When Idaho Statesman writer Anna Webb wrote the story on the SNOW Block Alley last summer she happened to take a peak inside the gate to our backyard. She said she was working on a story on shade gardens for the spring and would I be interested in being featured. The photographer was to come a few weeks later which put us into September, and me into panic mode. Boise is HOT in the summer and by late August everything is tired and the party is pretty much over. The pending photo session had me running seemingly to every nursery in town looking for something – anything – that might be still be blooming. Photographer Katherine Jones worked her magic and pulled it off beautifully.
The shade article ran on March 16, 2016 and Anna did such a beautiful job I have to admit I misted up a bit the first time I read it.
You can see the full article online here including 21 photos of our backyard.
Made in the Shade
Boise North Enders create color, texture in a garden without much sun
Linda Whittig and Devin Koski have gotten lots of attention as the driving forces behind SNOW, or “Slightly North of Washington” (school). That’s the neighborhood project that transformed the alley behind their North End home into a community space complete with movie screenings, basketball, beautiful plantings and art.
But the Whittig/Koski yard adjacent to the alley is a treasure in its own right. It’s a compact and lovely space filled with growing things. This is all the more impressive since the garden is virtually all shade — a condition that can make creating color and visual interest a challenge.
It’s an inspiring example of a shade yard, packed as it is with plantings, pathways, lights, sculptures, lanterns, seating areas and other points of visual interest.
Whittig has lived in the house for 17 years. During that time the garden has been an evolving work of living art.
“The yard and the house have gone through several iterations,” said Whittig. When she’s not gardening, she works as a graphic designer and writes a blog, Bistro OneSix, detailing her domestic adventures, including the alley project and garden.
The previous resident of the Whittig/Koski home was a “bachelor,” said Whittig. “The backyard was entirely grass and arbor vitae trees. The first thing I did was rip everything out.”
She built a big patio and an addition on the back of the house. The reduced space and increased shade from trees that have matured over the years mean the yard has had to be a concentrated, carefully planned oasis. But today, it’s hard to survey any corner of the garden without spotting some bright glint of color, or light or sculpture.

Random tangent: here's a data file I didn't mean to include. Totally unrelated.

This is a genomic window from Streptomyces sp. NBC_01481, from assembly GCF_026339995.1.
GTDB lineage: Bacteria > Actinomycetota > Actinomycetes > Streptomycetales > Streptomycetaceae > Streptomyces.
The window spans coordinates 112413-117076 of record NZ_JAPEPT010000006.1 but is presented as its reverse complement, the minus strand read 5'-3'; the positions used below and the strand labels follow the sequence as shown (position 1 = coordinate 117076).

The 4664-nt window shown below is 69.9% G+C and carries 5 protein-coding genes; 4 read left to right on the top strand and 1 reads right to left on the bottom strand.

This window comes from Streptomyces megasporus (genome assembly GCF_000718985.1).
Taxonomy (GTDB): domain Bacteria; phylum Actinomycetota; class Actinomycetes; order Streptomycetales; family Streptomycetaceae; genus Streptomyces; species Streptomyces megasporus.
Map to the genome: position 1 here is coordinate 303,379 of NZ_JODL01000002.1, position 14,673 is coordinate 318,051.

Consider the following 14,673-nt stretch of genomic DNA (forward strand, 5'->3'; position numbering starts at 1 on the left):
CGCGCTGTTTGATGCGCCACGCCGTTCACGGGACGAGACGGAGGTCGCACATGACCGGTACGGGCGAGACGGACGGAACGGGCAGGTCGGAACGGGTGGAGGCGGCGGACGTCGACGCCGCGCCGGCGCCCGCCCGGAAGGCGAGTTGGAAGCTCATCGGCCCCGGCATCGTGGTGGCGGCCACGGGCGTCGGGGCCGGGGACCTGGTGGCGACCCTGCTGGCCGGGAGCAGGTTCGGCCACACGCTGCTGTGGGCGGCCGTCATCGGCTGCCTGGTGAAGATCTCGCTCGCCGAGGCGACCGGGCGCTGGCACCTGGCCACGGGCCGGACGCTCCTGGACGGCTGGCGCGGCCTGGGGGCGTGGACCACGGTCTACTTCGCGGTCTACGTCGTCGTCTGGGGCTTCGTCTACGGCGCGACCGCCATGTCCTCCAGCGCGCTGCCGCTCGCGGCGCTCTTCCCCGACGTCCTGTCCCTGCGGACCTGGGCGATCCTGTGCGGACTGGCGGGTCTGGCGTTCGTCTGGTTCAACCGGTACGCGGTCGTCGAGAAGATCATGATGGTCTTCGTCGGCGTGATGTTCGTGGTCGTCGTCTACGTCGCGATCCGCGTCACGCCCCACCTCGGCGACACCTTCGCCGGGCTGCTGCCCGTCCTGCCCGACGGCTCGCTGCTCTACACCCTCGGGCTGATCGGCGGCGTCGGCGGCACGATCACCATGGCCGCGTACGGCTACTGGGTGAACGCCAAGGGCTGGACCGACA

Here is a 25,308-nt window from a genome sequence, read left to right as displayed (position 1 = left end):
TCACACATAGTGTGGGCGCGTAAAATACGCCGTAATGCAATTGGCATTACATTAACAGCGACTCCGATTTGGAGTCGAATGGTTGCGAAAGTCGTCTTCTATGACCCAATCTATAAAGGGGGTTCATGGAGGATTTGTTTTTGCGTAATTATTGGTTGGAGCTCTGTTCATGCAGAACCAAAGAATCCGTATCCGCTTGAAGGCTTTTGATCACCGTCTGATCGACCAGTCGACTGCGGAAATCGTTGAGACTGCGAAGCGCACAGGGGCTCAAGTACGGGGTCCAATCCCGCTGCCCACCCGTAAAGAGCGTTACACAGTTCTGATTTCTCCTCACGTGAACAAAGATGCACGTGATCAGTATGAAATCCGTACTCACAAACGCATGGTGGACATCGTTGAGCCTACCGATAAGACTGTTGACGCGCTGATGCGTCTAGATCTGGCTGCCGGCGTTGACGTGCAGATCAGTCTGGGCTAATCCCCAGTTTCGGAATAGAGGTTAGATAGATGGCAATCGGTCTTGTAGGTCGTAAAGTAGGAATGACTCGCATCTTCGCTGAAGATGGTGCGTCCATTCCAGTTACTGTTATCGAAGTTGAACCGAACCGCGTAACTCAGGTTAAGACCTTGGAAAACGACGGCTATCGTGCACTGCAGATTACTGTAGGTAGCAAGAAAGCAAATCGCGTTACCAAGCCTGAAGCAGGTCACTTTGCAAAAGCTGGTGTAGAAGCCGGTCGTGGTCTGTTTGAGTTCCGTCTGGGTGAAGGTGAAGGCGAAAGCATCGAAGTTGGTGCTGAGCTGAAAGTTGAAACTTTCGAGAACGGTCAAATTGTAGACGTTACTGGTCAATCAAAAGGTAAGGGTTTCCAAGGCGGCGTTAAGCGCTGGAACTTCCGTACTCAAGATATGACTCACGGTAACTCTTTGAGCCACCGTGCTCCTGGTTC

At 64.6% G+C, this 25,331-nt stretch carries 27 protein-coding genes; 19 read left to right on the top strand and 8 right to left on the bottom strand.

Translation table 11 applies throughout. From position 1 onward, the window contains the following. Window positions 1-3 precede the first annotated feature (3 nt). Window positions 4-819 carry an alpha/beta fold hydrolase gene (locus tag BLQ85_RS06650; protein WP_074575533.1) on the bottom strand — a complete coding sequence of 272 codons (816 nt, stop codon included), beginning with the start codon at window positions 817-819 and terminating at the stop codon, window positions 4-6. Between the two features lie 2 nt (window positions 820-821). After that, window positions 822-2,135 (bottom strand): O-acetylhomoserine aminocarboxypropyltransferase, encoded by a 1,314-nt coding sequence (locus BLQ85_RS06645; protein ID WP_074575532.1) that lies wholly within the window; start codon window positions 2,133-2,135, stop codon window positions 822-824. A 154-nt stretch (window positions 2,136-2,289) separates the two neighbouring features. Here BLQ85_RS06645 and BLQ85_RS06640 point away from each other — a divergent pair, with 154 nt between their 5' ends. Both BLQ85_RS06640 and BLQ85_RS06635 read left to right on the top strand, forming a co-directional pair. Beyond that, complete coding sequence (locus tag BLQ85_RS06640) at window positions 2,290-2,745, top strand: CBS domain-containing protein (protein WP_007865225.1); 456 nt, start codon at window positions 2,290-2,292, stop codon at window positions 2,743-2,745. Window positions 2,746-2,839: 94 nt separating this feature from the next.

Part of Whittig’s garden success has been making peace with the shade.
“I don’t know how many times I replanted grass under one of the trees. It never grew,” said Whittig. “You have to embrace what you have and figure out what you can do with it instead of trying to make your garden something it can’t be.”
Besides, she says, she can live vicariously through the SNOW alley, a space with plenty of sun.
LINDA WHITTIG’S TIPS FOR COPING WITH A SHADY GARDEN:
1. In a sunny garden, you have lots of options for color. Having shade has meant incorporating elements that aren’t necessarily plant material — beautiful ceramic pots, for example. Pottery can act as little showpieces throughout the garden. I rely on those to give me height and color. Watch for sales at the end of the season.
2. Consider adding a little rock fountain to your garden. It doesn’t need sun, and, in fact, will grow less algae without sun.
3. Integrate sculptural elements: I have a metal botanical sculpture of cattails and a lotus. It’s plumbed to the gas line so the cattails and lotus flame. The sculpture adds light and height in a place where growing plants would be a struggle. Including little hanging lights in the trees and integrating little stone paths are other possibilities.
4. Take advantage of the areas where you do have sun and pack them with color. My little sun area is right around the patio. I only like purple and pink flowers, so I plant geraniums, petunias and spiky annual grasses because they add texture and height. I like ice plants for color (perennial) and gerber daisies. They’re cheery, and they bloom all summer. I also like alyssum and coleus with bright red leaves. I work in plants like dusty miller because of its gray color and soft, furry leaves. Good texture.
5. Hydrangeas, rhododendron, astilbe, coral bells, hostas and ferns all grow in the shade and can be lush and have lots of texture. Integrate some evergreens for winter interest.